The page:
Christine Lagarde, managing director of the International Monetary Fund (IMF), told the Bahrain conference that growth in the West Bank and Gaza had to be “job intensive”.
“One of the really good aspects of the plan … is that it identifies some of the sectors, some of the industrial and economic sectors, that will be conducive to jobs,” Lagarde said.
“It cannot be any kind of growth in the West Bank and Gaza, it needs to be job intensive,” she added, citing agriculture, tourism and construction as sectors that “will absorb a lot of labour”.
White House senior adviser Jared Kushner has opened the Bahrain workshop by saying that an agreement on an economic pathway forward was a “necessary precondition” for Israeli-Palestinian peace.
“To be clear, economic growth and prosperity for the Palestinian people are not possible without an enduring and fair political solution to the conflict – one that guarantees Israel’s security and respects the dignity of the Palestinian people,” he said.
He also called the Middle East peace plan “the opportunity of the century” rather than “the deal of the century”.
“My direct message to Palestinian people, despite what those who have failed you have told you, President Trump and this administration have not given up on you,” he said.
Among the attendees at the workshop are former UK Prime Minister Tony Blair and the IMF’s Christine Lagarde.
United Nations Secretary-General Antonio Guterres said on Tuesday it was important “to pursue peace efforts to realise the vision of two states, Israel and Palestine, living side by side in peace and security.”
Guterres was speaking at a pledging conference in New York for the UN agency that helps Palestinian refugees as President Donald Trump’s administration prepared to launch in Bahrain a $50bn economic formula for Israeli-Palestinian peace.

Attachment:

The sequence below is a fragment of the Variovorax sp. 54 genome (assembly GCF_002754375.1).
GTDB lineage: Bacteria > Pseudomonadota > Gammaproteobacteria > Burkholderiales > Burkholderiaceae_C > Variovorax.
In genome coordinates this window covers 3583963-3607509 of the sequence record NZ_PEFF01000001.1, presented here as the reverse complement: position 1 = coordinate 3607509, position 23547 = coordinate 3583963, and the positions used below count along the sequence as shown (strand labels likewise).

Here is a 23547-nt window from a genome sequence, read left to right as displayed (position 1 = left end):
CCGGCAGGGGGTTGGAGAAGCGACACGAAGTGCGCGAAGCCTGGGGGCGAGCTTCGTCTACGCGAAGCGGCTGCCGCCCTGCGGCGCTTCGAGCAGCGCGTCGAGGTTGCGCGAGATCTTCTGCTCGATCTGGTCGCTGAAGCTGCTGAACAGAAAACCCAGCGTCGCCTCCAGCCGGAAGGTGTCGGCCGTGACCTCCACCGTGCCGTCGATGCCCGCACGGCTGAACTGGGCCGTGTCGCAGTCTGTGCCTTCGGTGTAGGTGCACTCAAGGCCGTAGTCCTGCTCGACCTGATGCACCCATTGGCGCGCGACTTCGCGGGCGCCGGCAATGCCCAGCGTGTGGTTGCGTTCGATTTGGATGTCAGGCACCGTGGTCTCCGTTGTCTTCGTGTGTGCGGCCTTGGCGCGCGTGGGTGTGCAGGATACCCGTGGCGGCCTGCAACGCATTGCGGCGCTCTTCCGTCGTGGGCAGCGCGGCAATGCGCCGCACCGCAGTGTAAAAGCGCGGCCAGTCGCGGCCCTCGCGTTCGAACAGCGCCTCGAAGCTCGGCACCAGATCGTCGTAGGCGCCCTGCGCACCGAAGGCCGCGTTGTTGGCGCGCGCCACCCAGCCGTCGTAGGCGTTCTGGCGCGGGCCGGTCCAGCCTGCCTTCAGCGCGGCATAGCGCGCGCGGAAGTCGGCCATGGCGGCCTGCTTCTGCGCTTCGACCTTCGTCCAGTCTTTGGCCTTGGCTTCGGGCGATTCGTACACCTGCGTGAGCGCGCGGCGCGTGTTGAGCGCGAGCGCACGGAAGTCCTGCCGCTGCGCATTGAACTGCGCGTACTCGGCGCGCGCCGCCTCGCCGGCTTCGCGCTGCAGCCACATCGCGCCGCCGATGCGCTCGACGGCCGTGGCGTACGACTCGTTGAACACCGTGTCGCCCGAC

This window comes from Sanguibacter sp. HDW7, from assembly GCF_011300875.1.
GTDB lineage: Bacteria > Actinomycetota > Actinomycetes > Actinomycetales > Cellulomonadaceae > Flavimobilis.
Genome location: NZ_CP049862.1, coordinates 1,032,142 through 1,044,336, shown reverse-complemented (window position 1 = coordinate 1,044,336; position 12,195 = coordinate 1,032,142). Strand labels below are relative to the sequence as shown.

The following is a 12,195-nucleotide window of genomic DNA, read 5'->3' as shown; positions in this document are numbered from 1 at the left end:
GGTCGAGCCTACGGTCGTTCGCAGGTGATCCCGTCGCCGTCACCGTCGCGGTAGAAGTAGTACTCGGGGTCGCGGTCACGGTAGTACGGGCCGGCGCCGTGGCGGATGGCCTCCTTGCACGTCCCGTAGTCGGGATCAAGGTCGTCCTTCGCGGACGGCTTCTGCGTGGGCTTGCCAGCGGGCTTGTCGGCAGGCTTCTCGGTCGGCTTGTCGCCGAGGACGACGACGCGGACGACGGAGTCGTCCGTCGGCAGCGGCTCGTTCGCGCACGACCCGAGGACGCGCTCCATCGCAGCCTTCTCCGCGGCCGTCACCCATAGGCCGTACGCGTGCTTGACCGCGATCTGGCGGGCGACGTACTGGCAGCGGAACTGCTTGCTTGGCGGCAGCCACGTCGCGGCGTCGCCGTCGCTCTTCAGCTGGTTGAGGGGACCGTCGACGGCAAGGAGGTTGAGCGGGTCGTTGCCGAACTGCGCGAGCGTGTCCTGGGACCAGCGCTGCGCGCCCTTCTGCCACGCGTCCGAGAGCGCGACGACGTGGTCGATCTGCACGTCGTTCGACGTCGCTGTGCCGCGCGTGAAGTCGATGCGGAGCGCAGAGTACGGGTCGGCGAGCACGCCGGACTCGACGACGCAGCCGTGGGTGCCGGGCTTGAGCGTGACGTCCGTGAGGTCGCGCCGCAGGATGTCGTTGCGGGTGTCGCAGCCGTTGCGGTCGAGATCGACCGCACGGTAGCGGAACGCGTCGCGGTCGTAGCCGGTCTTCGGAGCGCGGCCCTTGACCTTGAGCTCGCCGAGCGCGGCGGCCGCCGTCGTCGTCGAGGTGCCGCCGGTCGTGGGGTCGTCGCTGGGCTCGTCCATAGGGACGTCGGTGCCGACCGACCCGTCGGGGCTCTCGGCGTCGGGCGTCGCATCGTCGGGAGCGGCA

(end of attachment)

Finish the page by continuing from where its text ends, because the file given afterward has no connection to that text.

The Trump administration has consistently refused to commit to a two-state solution, keeping the political stage of its peace plan a secret.
US National Security Advisor John Bolton warned Iran against disrupting the Bahrain conference on Middle East peace, amid soaring tensions between Washington and Tehran.
“Iran has engaged over the past couple of months in a long series of unprovoked and unjustifiable attacks … threatening the conference in Bahrain is always a possibility,” Bolton said during a visit to Jerusalem. “It would be a big mistake for Iran to continue this kind of behaviour.”
He also said the Palestinian boycott of the conference was “a mistake”.
“The prospects for Palestinians, for Israelis, for everybody in the region, if we could find an acceptable agreement between Israel and the Palestinians is incredibly bright. And rather than re-litigate decades of disputes, think about the future and negotiate on that basis.
“I think we’re optimistic. I think the president’s optimistic and I hope the Palestinians are optimistic, too.”
Palestinians staged rallies across the West Bank in protest against the US-led conference in Bahrain and the participation of Arab delegations.
Demonstrators gathered in Hebron, Bethlehem, Jenin, Nablus, Tulkarm, Salfit, Qalqilia and Jericho, while a general strike was staged in the Gaza Strip.
“Any plan that includes the liquidation of the Palestinian cause … is rejected by the Palestinians and is not debatable or negotiable,” Saeb Erekat, secretary-general of the Palestine Liberation Organization’s (PLO) executive committee, said in a statement.
Saudi finance minister spearheads delegation
Saudi Finance Minister Mohammed al-Jadaan is heading his country’s delegation, which includes the governor of the sovereign wealth Public Investment Fund, state news agency SPA said, adding that the kingdom’s participation reaffirmed the kingdom’s “firm position to support the Palestinian people to achieve their stability and growth”.
Under the Kushner plan, donor nations and investors would contribute about $50bn to the region with $28bn going to the Palestinian territories – the Israeli-occupied West Bank and the Gaza Strip – as well as $7.5bn to Jordan, $9bn to Egypt and $6bn to Lebanon.
Hamas official Mushir al-Masri said the Trump approach “seeks to turn our political cause into a humanitarian cause, and to merge the occupation into the region”.
The first – economic – stage of President Donald Trump’s Middle East peace plan will be launched in Manama, Bahrain, at a conference the White House sees as a bid to drum up financial backing for its $50bn investment plan, which Palestinians deride as an “economy first” approach doomed to fail.